Organisers of the 250-vehicle aid convoy say it is 'extraordinary' that police are seeking to stop the 'humanitarian initiative'
French police have banned “all demonstrations related to migrants” in Calais on Saturday 18 June, the day a huge aid convoy was scheduled to head from the UK to the port town where thousands of refugees and migrants are living in squalid conditions.
A letter sent to the British police by their French counterparts on Wednesday and seen by Middle East Eye warns that the planned aid convoy – which includes 250 vehicles carrying aid for people living in and around Calais – could constitute a “grave threat to public order”.
The letter notes that, in October 2015, “British militants” supportive of migrants staged a sit-in within the port area and marched through the centre of Calais, leading to clashes with the French police.
“In these circumstances, and considering the large numbers expected [to take part in Saturday’s convoy], there are serious reasons to think that the demonstration on 18 June risks becoming a grave threat to public order.”
The letter - signed by the head of police policy in Calais - also notes that, due to the ongoing Euro 2016 football tournament being held in France, there will not be enough police on hand on Saturday to ensure that the convoy’s visit passes off peacefully.
The planned convoy has been organised by eight UK-based organisations, and is headed up by a donated articulated truck carrying dozens of tonnes of aid.
Chris Nineham, one of the activists organising the convoy, told Middle East Eye that French police “have no reason whatsoever to think there’ll be a demonstration” during the event, which will take place outside the main migrant camp and include a small number of speakers.
“This is essentially a humanitarian initiative – the convoy is partly a gesture of solidarity, but it’s mostly about taking aid to people in desperate need.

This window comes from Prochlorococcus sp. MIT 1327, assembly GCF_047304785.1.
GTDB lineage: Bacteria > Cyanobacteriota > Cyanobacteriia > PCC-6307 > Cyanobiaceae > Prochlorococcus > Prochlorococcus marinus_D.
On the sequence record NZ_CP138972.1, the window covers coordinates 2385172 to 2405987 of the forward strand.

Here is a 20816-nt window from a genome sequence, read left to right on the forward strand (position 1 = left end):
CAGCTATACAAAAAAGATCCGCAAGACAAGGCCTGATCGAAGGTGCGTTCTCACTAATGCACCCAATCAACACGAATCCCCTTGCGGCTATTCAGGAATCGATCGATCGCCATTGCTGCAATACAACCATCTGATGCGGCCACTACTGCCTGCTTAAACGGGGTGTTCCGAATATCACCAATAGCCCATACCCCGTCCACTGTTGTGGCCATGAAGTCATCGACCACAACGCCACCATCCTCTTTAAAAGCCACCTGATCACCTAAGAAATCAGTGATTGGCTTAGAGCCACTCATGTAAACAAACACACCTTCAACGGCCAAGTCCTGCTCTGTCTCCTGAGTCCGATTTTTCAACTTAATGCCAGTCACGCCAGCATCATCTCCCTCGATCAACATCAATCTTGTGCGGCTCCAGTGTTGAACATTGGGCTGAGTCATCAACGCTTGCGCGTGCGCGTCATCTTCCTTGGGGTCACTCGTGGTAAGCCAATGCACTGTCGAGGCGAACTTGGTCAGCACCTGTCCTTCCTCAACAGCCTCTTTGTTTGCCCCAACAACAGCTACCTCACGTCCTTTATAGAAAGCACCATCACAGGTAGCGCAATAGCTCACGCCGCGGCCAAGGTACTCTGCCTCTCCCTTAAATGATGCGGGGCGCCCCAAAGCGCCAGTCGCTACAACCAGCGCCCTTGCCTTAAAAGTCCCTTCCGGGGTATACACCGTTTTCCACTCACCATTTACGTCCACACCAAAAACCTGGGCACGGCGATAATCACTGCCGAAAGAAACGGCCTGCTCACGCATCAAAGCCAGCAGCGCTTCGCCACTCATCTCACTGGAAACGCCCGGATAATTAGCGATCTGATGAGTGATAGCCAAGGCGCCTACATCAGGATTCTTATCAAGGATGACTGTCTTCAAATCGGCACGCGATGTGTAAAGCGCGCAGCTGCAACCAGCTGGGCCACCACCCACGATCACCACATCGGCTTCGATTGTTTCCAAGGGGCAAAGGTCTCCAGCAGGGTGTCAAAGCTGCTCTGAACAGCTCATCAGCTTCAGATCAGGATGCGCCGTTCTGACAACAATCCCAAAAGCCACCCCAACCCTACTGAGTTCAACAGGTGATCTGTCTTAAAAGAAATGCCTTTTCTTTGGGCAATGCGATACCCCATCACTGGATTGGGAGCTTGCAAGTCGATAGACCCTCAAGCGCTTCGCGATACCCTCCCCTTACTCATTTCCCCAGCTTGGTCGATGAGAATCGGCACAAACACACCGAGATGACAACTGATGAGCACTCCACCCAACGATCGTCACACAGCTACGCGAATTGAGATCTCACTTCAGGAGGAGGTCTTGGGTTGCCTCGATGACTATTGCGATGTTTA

“This is very bad news for the people in Calais, as it will limit the provisions they have. For the French police to be blocking this is extraordinary.”
The convoy’s organisers - which include Stop the War, Stand Up To Racism and the Muslim Association of Britain - say they still plan to set off from Whitehall, the London street considered the headquarters of the UK government, towards Calais on Saturday.
They have written a petition calling on British Prime Minister David Cameron to put pressure on French authorities to allow the aid to cross.
British activists working to take aid to Calais have previously complained that police in both the UK and France have hampered their efforts.
Some say they have been stopped by the British police and questioned under Schedule 7, an article of the Terrorism Act that gives authorities the power to stop, search and hold people at international transport hubs if they are suspected of involvement in terrorism or any other criminal activity.
One, a co-founder of the group London2Calais, recently told Middle East Eye that he had been banned from France because of his group’s aid activities.
Activists and aid workers inside France are also subject to laws that penalise people giving support to anyone who “irregularly enters or stays” in the country.